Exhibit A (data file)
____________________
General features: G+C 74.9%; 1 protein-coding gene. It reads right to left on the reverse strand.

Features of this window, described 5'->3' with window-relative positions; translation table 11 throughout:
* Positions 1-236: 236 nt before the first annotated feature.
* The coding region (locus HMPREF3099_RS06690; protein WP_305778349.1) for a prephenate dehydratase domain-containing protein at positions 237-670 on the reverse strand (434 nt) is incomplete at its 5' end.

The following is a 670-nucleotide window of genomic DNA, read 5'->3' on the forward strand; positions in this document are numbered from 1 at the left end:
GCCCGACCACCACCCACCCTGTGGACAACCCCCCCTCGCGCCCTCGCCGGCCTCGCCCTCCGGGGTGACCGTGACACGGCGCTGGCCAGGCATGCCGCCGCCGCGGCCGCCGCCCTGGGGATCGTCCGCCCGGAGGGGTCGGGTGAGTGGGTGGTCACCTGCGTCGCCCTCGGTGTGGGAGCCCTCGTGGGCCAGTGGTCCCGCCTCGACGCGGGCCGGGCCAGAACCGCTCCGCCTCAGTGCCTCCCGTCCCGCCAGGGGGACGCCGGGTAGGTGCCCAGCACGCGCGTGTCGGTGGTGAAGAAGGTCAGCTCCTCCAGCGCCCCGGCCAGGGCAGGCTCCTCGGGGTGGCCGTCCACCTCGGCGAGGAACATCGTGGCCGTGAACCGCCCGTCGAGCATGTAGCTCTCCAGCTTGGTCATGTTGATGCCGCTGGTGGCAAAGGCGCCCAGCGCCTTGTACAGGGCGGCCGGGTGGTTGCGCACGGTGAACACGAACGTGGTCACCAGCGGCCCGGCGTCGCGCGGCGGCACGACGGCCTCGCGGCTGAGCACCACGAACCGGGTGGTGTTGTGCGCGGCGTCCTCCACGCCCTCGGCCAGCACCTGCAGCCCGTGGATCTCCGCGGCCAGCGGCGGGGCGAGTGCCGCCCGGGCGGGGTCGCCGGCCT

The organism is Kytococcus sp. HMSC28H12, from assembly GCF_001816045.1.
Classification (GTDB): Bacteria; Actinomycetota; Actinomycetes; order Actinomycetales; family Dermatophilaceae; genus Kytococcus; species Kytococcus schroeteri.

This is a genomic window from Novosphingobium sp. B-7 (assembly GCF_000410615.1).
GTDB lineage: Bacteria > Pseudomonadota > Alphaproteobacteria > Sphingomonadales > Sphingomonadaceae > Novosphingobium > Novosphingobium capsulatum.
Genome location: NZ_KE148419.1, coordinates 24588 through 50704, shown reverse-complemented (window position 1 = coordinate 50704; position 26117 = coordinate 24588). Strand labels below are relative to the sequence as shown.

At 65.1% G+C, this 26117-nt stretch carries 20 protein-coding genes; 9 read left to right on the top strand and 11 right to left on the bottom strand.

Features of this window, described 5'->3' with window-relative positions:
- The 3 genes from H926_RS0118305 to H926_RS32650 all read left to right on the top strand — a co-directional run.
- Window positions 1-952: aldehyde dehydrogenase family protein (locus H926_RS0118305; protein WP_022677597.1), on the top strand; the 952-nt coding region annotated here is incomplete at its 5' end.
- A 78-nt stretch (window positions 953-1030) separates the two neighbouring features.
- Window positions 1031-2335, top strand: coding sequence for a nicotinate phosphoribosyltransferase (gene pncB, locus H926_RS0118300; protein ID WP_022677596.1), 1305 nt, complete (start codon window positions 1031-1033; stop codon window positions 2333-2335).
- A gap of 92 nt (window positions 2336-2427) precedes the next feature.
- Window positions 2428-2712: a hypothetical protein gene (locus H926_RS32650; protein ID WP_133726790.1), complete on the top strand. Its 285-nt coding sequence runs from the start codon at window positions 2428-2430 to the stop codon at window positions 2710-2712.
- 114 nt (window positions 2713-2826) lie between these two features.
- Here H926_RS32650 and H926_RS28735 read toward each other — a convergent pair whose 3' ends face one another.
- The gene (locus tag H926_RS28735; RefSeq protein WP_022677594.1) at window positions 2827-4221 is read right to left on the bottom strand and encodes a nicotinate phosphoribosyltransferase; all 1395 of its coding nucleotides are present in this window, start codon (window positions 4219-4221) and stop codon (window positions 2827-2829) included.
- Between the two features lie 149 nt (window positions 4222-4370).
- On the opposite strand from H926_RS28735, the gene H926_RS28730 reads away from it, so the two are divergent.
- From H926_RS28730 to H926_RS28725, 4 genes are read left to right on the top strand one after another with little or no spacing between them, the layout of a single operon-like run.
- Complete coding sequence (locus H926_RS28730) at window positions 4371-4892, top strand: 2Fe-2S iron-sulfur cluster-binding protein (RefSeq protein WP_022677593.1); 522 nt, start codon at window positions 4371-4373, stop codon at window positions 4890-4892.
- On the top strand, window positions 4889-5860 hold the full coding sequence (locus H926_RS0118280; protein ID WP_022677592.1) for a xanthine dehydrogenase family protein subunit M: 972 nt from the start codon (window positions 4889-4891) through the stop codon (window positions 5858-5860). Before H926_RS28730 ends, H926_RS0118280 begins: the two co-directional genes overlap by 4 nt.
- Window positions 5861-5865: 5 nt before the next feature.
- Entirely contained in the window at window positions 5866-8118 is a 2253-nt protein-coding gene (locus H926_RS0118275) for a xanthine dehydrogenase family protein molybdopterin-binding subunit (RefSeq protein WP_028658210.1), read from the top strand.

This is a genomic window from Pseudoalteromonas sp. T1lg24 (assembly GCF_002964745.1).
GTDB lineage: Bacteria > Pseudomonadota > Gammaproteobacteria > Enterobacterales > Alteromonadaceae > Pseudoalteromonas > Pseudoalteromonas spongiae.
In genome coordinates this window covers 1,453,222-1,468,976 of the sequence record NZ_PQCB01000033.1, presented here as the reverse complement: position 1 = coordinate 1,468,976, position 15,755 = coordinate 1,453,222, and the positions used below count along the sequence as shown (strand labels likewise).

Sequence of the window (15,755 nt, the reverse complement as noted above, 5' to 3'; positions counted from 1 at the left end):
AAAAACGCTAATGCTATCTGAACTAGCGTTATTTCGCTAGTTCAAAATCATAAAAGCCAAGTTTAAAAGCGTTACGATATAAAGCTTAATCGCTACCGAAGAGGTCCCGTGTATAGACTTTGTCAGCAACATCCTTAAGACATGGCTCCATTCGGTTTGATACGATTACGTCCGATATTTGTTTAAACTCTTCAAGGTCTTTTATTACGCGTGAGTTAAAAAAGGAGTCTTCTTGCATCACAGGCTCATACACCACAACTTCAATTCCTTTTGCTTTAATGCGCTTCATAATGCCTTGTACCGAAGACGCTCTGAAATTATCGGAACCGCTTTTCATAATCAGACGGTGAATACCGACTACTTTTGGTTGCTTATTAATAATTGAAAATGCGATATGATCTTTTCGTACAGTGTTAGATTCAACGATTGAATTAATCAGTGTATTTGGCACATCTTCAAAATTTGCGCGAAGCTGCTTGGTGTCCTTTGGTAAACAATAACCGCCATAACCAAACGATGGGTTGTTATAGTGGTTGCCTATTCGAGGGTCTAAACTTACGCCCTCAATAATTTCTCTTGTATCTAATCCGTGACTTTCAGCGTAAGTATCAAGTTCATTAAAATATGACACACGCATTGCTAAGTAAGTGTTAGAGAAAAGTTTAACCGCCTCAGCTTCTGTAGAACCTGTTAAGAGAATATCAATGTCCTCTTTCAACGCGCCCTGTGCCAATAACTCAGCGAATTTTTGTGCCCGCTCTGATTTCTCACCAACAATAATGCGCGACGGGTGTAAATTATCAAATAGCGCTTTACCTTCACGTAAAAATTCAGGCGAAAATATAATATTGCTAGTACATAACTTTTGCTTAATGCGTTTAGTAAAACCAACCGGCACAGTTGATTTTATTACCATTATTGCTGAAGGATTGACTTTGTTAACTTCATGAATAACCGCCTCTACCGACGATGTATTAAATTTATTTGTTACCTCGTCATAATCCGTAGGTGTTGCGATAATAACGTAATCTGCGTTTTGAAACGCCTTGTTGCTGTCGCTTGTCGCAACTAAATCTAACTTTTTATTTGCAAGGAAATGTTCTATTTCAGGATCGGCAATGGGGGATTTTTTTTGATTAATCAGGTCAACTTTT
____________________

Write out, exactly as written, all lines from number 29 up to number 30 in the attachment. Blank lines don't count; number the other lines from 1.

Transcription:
- Entirely contained in the window at window positions 5866-8118 is a 2253-nt protein-coding gene (locus H926_RS0118275) for a xanthine dehydrogenase family protein molybdopterin-binding subunit (RefSeq protein WP_028658210.1), read from the top strand.

This is a genomic window from Pseudoalteromonas sp. T1lg24 (assembly GCF_002964745.1).